By Michael I. Niman
Let me just cry foul here. I’ve always paid my bills. I live within my means, which thanks to decades of good luck, cover my living expenses. I pay my credit cards every month and avoid all sorts of debts. Yet, my credit rating as an American citizen just took a hit from Standard and Poor. This is the same private credit rating house that contributed to the global economic collapse by giving stellar credit ratings to mortgage-backed securities bundled full of junk loans bankers were tossing amongst themselves like hot potatoes. They just downgraded the credit rating of one of the only entities that has never, in over two and a quarter centuries, failed to pay a debt. Ya just gotta wonder.
Now I’d think that since the prima facie purpose of a credit rating is to gauge the likelihood that a debtor would pay their debts, a two-and-a-quarter-century track record, coupled with a literal license to print money, and the ability to tax the richest people on the planet, would go a long way toward predicting a continuing track record of repayment. And indeed, when financial mayhem hit Wall Street in the wake of the downgrade, where did investors run with their money? What safe harbor did they seek from financial chaos? Yep, US Treasury notes (and shiny metals).
Perhaps this is Standard and Poor’s ultimate PR gambit, to put their history behind them with one big, fiscally cautious bang. If nothing else, it certainly elevates your name recognition and stature when the president calls a press conference to trash-talk you.
Let’s look at Standard and Poor’s calculus here. Yeah, I know it didn’t help that their calculations were admittedly off by a few trillion dollars, but they’re sticking to their guns on the fundamentals. Removing the aura of invincibility from the US economy, and looking more objectively at the government’s economic fundamentals, they appear sour. More precisely, and this is the point that our toady, suck-up-to-the-rich corporate media would rather ignore, S&P singled out the new wack-job Republican Congressional majority for, in their words, continuing “to resist any measure that would raise revenues,” meaning restoring some modicum of taxation on the richest Americans. You know, the ones with the money.
And regarding the nuts in Congress, their report stated, “The political brinksmanship of recent months highlights what we see as America’s governance and policymaking becoming less stable, less effective, and less predictable than what we previously believed.”
Think banana republic here. A country that fields presidential contenders like Michele Bachmann, Newt Gingrich, Ron Paul, Tim Pawlenty, Rick Santorum, and Sarah Palin certainly fits into the “less stable” and “less predictable than what we previously believed” categories. In this regard, S&P is on the money, even if they are unable to get their dollar figures right.
The mere fact that the country is governed by unstable lunatics who, in S&P’s words, use the “threat of default” as a “bargaining chip,” in this case arguing for, among other things, curtailing abortion and birth control, and even more tax cuts for the richest two percent of the population, is cause for pause. Put simply, S&P is pointing out that a bunch of screaming ornery toddlers hitting each other over the heads with their rattles and teething rings have somehow seized control of the global economy and are holding it hostage until they get to eat nothing but dessert all day long. It’s a bit unnerving, so they downgraded the crybabies, which I suppose is a global fiscal rating agency’s take on a timeout.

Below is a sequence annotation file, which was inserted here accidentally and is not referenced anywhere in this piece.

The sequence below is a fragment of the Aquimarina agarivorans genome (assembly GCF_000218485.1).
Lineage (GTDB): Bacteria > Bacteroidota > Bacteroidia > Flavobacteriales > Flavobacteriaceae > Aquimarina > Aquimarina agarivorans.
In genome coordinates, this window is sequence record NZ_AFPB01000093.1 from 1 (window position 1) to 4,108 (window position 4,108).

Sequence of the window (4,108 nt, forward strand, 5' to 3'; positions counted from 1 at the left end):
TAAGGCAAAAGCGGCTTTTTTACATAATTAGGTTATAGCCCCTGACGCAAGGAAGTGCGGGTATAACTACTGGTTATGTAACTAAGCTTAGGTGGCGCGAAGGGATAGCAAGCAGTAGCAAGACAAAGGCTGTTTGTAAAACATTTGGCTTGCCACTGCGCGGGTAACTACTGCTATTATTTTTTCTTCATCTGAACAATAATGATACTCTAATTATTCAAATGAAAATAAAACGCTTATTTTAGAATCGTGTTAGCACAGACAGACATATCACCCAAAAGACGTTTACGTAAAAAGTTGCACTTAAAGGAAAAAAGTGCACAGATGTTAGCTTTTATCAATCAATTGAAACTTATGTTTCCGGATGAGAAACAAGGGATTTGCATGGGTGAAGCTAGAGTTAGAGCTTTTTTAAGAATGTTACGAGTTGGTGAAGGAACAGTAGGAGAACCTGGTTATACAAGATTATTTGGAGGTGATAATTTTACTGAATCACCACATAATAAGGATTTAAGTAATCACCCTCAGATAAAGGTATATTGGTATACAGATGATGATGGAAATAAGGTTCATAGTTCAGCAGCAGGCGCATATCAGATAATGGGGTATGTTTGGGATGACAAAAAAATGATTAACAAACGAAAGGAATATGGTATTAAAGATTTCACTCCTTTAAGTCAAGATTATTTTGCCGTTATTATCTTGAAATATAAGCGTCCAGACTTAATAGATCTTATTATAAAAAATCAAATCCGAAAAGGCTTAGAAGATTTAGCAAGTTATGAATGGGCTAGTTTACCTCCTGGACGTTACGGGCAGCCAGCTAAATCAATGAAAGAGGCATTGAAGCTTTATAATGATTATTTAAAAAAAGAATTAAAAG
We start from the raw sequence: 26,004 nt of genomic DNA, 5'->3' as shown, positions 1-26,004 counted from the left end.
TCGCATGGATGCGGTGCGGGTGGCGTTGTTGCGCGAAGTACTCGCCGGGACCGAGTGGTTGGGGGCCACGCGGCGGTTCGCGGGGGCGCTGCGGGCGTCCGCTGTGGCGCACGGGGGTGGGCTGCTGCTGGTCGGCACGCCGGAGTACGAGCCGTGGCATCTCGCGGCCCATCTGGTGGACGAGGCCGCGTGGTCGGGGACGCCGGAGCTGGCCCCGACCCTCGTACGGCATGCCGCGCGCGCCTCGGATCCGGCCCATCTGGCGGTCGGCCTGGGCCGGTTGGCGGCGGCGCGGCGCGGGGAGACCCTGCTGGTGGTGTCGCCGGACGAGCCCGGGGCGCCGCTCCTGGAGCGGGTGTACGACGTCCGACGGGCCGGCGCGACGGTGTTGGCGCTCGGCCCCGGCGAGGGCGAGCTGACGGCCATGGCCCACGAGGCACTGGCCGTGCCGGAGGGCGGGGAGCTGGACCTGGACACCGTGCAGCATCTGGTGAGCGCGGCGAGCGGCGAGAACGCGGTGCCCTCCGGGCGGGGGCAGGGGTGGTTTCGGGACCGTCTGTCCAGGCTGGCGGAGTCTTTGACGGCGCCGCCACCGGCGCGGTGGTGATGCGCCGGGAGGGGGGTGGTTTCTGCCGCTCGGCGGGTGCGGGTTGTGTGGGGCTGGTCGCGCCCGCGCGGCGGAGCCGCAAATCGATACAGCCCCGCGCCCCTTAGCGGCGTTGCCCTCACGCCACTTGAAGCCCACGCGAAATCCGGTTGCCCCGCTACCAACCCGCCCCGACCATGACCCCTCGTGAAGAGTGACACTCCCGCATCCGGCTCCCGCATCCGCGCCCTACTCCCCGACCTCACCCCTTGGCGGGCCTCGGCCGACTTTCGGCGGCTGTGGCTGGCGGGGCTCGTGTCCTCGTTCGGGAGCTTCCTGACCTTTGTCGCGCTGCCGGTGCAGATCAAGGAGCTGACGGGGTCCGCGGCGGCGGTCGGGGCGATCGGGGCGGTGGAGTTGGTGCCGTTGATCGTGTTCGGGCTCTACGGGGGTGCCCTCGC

The S&P report, essentially condemning Republicans for dooming any real deficit reduction by ruling out restoring some taxation on the rich, seems like an odd political punt from an unexpected team. It’s one of the biggest soldiers of corporatism and capitalism saying, “Enough is enough, we’re killing ourselves.” Maybe we should listen.
Let’s look at how garden variety blood-sucking parasites operate. They leach on to an unsuspecting host and begin to suck the life out of them. As with many of us, these simple organisms can’t quite grasp abstract concepts like sustainability or action-effect relationships. Hence, they party wild in one big orgy of bloodsucking. But eventually they suck all the life out of their host, and are left clinging onto or tunneled inside of a dead, rotting carcass. This is the evolutionary roadblock that keeps insects and viruses from acquiring gold trinkets and big cars.
I think S&P is issuing a warning that the pathologically greedy—the hyper-rich who have been enjoying three decades of exponential wealth growth and radical tax cuts—have just brushed against that same evolutionary barrier. Their insatiable pilfering drain on the US economy and society is marching us to the brink of economic and social extinction. With the S&P report, we’re witnessing the emergence of a fight within the ruling class and, by extension, the Republican Party. It’s the batshit crazy rapaciously insatiable lunatics versus the just plain greedy.
Dr. Michael I. Niman is a professor of journalism and media studies at Buffalo State College. His previous columns are at artvoice.com, archived at www.mediastudy.com, and available globally through syndication.
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